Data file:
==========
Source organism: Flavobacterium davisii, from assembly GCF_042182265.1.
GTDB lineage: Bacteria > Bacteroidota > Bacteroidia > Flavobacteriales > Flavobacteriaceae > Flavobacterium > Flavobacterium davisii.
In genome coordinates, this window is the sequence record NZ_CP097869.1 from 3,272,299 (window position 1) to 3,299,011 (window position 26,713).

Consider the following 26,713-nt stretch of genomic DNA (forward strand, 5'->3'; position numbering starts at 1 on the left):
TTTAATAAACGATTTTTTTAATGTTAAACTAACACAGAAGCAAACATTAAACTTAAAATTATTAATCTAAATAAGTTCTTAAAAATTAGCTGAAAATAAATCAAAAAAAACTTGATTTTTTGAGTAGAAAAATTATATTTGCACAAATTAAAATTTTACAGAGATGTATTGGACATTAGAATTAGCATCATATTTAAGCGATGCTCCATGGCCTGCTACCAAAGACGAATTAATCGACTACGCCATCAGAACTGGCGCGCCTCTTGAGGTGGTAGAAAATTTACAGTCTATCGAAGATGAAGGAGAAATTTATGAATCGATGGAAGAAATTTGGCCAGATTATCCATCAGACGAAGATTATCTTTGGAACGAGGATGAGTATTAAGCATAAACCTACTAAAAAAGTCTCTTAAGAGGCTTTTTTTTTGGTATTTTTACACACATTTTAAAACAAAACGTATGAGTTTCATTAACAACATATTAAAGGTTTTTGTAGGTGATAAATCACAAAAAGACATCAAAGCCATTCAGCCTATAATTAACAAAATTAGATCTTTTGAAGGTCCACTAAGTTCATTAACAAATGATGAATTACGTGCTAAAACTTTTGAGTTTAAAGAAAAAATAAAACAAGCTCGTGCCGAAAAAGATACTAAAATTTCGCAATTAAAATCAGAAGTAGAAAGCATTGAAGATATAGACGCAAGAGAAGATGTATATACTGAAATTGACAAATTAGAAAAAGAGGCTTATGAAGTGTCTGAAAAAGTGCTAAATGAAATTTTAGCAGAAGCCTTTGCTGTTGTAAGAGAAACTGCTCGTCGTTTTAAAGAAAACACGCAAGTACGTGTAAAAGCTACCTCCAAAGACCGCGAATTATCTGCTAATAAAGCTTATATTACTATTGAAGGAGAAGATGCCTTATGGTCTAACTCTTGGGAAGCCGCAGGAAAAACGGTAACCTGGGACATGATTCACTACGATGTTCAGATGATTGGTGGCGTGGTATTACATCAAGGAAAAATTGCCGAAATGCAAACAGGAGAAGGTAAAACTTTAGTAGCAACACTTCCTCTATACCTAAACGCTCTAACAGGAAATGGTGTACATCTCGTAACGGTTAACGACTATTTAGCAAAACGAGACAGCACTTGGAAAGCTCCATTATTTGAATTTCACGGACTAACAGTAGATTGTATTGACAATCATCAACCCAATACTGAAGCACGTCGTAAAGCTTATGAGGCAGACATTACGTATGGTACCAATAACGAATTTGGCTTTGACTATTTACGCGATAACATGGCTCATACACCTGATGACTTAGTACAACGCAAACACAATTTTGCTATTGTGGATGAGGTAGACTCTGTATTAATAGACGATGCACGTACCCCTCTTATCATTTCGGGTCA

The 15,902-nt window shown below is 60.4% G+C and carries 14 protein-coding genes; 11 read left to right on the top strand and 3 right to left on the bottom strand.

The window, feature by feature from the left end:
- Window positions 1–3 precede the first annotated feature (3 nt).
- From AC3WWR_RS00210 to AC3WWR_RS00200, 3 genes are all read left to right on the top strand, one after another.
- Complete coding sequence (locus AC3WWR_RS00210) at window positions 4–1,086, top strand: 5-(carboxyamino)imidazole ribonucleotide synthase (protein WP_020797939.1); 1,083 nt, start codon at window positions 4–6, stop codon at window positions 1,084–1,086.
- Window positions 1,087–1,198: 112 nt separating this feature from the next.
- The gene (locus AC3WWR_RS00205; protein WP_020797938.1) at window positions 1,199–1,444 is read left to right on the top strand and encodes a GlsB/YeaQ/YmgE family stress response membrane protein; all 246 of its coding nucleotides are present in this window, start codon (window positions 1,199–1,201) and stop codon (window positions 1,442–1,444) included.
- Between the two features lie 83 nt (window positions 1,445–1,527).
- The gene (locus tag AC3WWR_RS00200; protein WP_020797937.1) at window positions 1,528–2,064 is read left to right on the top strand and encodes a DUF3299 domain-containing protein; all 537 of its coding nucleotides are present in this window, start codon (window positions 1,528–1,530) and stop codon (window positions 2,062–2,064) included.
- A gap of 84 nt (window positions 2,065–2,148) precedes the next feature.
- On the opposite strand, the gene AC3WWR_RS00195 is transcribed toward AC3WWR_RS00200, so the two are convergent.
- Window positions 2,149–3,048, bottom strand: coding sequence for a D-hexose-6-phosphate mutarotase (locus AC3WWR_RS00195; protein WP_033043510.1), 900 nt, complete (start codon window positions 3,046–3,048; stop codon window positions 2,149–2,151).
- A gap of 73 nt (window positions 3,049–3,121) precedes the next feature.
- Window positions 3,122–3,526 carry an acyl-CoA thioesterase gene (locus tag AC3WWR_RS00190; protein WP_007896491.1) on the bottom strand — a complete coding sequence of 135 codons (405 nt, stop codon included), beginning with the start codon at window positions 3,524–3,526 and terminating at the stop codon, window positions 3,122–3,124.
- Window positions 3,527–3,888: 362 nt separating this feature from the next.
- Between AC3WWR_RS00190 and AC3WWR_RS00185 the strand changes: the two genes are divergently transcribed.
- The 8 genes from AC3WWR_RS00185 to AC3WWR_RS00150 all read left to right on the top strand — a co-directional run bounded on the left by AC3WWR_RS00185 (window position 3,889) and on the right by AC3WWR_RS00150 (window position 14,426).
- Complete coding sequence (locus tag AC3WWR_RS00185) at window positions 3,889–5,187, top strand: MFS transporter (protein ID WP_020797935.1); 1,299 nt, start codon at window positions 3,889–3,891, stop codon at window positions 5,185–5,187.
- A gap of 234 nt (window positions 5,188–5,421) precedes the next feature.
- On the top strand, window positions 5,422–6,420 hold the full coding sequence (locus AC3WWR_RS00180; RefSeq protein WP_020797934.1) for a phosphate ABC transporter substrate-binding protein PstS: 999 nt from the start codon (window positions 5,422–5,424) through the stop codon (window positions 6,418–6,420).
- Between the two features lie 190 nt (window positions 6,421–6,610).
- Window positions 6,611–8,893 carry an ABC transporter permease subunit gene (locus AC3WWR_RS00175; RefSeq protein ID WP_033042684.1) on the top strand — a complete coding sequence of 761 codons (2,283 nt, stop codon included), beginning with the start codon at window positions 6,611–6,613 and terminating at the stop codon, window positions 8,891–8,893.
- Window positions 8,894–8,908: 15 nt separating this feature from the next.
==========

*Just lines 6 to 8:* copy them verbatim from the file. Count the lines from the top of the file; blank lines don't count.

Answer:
The 15,902-nt window shown below is 60.4% G+C and carries 14 protein-coding genes; 11 read left to right on the top strand and 3 right to left on the bottom strand.

The window, feature by feature from the left end:
- Window positions 1–3 precede the first annotated feature (3 nt).